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CRM has rebounded from the recent lows, as they were once down ~25% from their all-time highs, following the broad market correction. This correction hit SaaS technology stocks especially hard, but their Q3 earnings reinforced CRM’s aggressive growth potential and erased any concerns about fundamental weakness. Although Q4 earnings were strong, Q1 guidance seemed to be a bit light compared to census, thus providing a solid buying opportunity.

Q4 Earnings And Guidance

Prior to third quarter ending, CRM acquired one of the leading back-end infrastructure software companies, MuleSoft, for a massive $6.5 billion, or ~16.5x forward revenue. Historically, CRM has focused on the front-end of applications, however, there continues to be a significant demand for back-end operations. The PaaS space continues to grow and develop as enterprise customers look to integrate front- and back-end applications together. This is a significant opportunity of growth that CRM is in a great position due to their acquisition of MuleSoft.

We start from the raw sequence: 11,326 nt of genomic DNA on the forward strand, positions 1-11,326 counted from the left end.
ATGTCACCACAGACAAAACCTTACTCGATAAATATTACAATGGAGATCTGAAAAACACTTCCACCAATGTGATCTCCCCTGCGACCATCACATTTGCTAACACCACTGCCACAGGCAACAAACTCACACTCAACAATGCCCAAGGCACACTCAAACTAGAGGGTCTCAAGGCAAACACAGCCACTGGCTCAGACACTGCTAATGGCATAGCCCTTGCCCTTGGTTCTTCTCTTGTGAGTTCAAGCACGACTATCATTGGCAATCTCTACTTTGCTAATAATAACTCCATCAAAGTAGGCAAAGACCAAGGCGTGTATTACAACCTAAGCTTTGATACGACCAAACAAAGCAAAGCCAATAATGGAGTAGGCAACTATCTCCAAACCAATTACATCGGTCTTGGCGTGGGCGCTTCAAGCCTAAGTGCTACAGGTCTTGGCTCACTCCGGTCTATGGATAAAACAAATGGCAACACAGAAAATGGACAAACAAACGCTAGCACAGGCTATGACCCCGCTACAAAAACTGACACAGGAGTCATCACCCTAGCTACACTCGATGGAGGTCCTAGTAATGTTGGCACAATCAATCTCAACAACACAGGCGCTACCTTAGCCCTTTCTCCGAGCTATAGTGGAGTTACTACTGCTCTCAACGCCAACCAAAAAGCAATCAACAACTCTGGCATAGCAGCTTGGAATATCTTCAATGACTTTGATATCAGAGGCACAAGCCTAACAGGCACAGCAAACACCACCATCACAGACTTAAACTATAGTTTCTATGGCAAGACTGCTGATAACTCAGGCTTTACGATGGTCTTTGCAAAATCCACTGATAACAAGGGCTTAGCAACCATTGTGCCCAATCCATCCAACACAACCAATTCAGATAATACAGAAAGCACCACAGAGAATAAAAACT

Source: Company Presentation

During Q4, revenues grew 26% year-over-year to $3.6 billion which was ahead of consensus estimates for 24% year-over-year growth. Q4 revenue growth showed no signs of deceleration from Q3, another impressive feat considering the run-rate revenue of nearly $15 billion. As CRM continues to expand and diversify their revenue, they should be able to maintain strong 20%-plus revenue growth for the next several quarters.

Source: Company Presentation

Platform revenue continues to drive most of CRM's revenue growth, which was up 54% in Q4, well ahead of Service Cloud's 22% growth and Sales Cloud's 11% growth.